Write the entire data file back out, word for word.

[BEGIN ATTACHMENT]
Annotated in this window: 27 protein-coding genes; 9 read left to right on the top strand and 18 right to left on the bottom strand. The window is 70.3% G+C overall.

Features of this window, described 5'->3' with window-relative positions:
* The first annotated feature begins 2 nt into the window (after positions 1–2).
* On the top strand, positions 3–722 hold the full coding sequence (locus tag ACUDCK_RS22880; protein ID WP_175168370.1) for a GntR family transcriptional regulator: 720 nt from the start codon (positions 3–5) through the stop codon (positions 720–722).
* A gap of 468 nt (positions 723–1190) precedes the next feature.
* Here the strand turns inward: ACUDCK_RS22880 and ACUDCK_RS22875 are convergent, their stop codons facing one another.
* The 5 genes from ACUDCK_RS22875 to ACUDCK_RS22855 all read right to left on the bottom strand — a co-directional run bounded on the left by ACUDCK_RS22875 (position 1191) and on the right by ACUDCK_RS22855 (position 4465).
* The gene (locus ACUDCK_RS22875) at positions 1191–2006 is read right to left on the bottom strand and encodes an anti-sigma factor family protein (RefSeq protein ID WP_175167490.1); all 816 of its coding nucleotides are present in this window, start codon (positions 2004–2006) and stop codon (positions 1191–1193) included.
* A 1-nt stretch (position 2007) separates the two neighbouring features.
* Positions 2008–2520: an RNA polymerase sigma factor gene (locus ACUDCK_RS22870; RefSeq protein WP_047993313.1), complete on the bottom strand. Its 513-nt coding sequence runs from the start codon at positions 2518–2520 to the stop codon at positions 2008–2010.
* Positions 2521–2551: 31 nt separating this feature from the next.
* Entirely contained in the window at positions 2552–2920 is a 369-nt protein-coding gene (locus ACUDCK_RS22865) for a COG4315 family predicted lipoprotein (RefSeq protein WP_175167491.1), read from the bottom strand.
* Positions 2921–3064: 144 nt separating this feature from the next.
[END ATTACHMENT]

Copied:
Annotated in this window: 27 protein-coding genes; 9 read left to right on the top strand and 18 right to left on the bottom strand. The window is 70.3% G+C overall.

Features of this window, described 5'->3' with window-relative positions:
* The first annotated feature begins 2 nt into the window (after positions 1–2).
* On the top strand, positions 3–722 hold the full coding sequence (locus tag ACUDCK_RS22880; protein ID WP_175168370.1) for a GntR family transcriptional regulator: 720 nt from the start codon (positions 3–5) through the stop codon (positions 720–722).
* A gap of 468 nt (positions 723–1190) precedes the next feature.
* Here the strand turns inward: ACUDCK_RS22880 and ACUDCK_RS22875 are convergent, their stop codons facing one another.
* The 5 genes from ACUDCK_RS22875 to ACUDCK_RS22855 all read right to left on the bottom strand — a co-directional run bounded on the left by ACUDCK_RS22875 (position 1191) and on the right by ACUDCK_RS22855 (position 4465).
* The gene (locus ACUDCK_RS22875) at positions 1191–2006 is read right to left on the bottom strand and encodes an anti-sigma factor family protein (RefSeq protein ID WP_175167490.1); all 816 of its coding nucleotides are present in this window, start codon (positions 2004–2006) and stop codon (positions 1191–1193) included.
* A 1-nt stretch (position 2007) separates the two neighbouring features.
* Positions 2008–2520: an RNA polymerase sigma factor gene (locus ACUDCK_RS22870; RefSeq protein WP_047993313.1), complete on the bottom strand. Its 513-nt coding sequence runs from the start codon at positions 2518–2520 to the stop codon at positions 2008–2010.
* Positions 2521–2551: 31 nt separating this feature from the next.
* Entirely contained in the window at positions 2552–2920 is a 369-nt protein-coding gene (locus ACUDCK_RS22865) for a COG4315 family predicted lipoprotein (RefSeq protein WP_175167491.1), read from the bottom strand.
* Positions 2921–3064: 144 nt separating this feature from the next.